Why Did Hundreds Perish in Pakistan Infernos?

A Pakistani fireman tries to extinguish a factory fire on Tuesday, Sept. 11, 2012 in Lahore, Pakistan. A fire that broke out
A Pakistani fireman tries to extinguish a factory fire on Tuesday, Sept. 11, 2012 in Lahore, Pakistan. A fire that broke out in a factory in eastern Pakistan on Tuesday after sparks from a generator hit chemicals used to make shoes killed dozens of people, a Pakistani police officer said. (AP Photo/K.M. Chaudary)

Three hundred and twenty-five people are confirmed dead in two separate infernos in just under 24 hours, in the largest and second-largest cities of Pakistan. This is not the final death toll, as more bodies might be discovered. Parallels can be drawn to the Triangle Shirtwaist Factory fire that happened over a century ago. While safety standards have greatly improved in the Western world, most of those died in Pakistan were working in a sweatshop, presumably making wares for the rich Western clientele.

The gory dance of death began in Lahore, the second-largest city of Pakistan, where a fire erupted in an illegal shoe-sole-making factory. The production unit was located in a densely populated area, though the neighbors somehow managed to stay safe. The fire consumed the lives of 26 people -- men, women, and children.

Just a few hours after the incident, another fire erupted in Karachi, the largest city and the industrial hub of Pakistan. This time, the scale of destruction was massive. Two hundred and eighty-nine bodies have been recovered so far, and the toll may rise.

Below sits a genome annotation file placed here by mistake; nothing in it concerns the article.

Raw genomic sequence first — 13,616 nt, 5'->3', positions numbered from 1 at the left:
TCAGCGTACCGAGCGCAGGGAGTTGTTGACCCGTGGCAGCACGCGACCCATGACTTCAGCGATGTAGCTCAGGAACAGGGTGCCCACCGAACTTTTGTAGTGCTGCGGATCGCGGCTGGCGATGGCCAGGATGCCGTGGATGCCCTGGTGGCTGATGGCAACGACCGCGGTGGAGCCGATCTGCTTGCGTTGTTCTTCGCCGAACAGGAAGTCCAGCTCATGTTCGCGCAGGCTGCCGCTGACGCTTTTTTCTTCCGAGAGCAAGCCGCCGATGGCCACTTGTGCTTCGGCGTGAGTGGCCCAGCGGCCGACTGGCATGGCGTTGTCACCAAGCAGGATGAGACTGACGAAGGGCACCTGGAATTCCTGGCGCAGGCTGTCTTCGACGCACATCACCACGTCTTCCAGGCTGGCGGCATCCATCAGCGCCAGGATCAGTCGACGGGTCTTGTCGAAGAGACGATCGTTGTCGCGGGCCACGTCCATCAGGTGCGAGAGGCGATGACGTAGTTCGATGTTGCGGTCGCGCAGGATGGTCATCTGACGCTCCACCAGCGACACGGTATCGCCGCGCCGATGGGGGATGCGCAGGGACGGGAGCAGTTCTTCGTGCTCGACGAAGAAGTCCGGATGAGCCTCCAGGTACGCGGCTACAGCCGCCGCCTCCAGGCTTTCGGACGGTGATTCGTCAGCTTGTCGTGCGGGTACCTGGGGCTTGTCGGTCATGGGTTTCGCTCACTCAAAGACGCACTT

These lives could have been saved had there been occupational safety regulations in place. That is not the case, though, and the loss of so many precious lives bears testimony to the fact that the country has failed its people. The Karachi factory had only one functioning exit, and that, too, was shut down under mysterious circumstances when the fire broke out. A few managed to jump to safety, though they sustained major injuries in the process. The others, including women and children, were less fortunate.

There are a few occupational safety laws in Pakistan. The startling fact is that most of them were made during the colonial times, when the industrial revolution had not reached the shores of Pakistan. Still, the Factory Act of 1934 has a number of provisions regarding fire safety. None of these was met at the sites of devastation -- or at thousands of other factories, for that matter.

Why did this happen? The answer is not hard to find. Deep-running corruption in Pakistani society is to blame. Although there are many inspection authorities, none bothers to visit the industrial units. Political connections and bribes are enough to win the favors. Inspectors give a clean chit, and the factory owners continue making huge profits. It is the poor workers who suffer at the end of the day. They subsist on meager salaries and are always at risk of sustaining injuries or losing their lives.

Analogies can be drawn to the working conditions in Europe and the U.S. in the early 20th century. While unionizing and labor laws have ensured worker safety in these regions, the "Third World" is still afflicted with the curse. The West still shares some blame, though. The sweatshops in Pakistan, India, Bangladesh, and China largely cater to Western buyers. It is the buyers who can force the suppliers to implement safety regulations and pay their employees well. How is that going to happen, though, when even Apple (the epitome of modern consumption trends) gets components of its products made in Chinese sweatshops?